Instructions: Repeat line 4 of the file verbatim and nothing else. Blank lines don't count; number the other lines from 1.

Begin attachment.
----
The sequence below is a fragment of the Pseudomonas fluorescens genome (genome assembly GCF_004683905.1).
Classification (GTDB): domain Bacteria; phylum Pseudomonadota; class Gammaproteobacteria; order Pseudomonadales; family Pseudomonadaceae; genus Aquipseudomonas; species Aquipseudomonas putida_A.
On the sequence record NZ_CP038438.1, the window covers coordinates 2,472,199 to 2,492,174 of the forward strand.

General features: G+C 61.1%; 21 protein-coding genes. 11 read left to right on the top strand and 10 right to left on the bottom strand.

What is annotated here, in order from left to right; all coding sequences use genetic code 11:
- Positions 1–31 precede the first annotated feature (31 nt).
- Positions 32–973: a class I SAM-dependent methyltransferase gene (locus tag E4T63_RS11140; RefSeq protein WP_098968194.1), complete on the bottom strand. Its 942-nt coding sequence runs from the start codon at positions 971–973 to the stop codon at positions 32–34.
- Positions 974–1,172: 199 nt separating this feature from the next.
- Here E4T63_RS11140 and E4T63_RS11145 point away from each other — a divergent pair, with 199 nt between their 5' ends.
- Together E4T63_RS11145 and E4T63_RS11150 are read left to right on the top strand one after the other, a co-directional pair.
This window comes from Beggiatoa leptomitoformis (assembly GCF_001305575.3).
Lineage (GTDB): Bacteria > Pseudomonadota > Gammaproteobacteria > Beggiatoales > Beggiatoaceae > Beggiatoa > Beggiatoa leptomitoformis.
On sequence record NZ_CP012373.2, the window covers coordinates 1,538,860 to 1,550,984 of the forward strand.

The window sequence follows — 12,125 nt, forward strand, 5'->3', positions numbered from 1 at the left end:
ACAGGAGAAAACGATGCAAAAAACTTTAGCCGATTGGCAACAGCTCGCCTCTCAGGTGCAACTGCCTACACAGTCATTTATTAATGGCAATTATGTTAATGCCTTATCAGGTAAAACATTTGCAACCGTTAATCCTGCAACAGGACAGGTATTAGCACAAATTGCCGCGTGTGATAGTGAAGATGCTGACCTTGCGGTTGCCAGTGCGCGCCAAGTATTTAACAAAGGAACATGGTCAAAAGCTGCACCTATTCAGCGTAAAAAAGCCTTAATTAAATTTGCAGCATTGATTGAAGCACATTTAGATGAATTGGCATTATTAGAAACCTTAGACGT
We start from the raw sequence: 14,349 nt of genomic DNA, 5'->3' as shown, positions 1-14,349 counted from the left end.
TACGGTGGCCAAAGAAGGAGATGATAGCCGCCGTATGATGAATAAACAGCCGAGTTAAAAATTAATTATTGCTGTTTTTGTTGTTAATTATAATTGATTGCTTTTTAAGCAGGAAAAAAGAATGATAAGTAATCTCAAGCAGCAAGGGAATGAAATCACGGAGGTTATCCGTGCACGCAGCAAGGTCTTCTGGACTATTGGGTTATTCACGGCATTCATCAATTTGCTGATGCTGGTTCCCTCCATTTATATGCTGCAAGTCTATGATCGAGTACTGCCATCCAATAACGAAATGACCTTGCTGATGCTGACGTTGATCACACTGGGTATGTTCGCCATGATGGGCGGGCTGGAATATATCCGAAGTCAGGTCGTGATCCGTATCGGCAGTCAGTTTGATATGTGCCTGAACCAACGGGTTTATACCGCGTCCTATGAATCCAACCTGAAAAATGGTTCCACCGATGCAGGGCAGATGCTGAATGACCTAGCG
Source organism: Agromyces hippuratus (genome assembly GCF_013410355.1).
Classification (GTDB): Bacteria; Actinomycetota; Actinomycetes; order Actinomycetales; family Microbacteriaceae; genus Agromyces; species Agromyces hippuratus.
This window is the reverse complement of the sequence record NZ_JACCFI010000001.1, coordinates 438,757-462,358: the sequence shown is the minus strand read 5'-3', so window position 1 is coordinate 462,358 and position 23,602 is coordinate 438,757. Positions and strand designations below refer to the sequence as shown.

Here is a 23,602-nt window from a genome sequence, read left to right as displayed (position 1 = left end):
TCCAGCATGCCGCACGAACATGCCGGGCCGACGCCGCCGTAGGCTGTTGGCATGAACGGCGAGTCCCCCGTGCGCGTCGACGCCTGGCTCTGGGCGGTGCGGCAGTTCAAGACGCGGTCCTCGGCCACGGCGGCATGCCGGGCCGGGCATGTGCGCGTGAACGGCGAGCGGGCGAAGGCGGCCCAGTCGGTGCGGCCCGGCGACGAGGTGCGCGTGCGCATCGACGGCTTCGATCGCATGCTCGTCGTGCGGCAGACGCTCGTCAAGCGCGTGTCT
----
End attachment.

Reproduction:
General features: G+C 61.1%; 21 protein-coding genes. 11 read left to right on the top strand and 10 right to left on the bottom strand.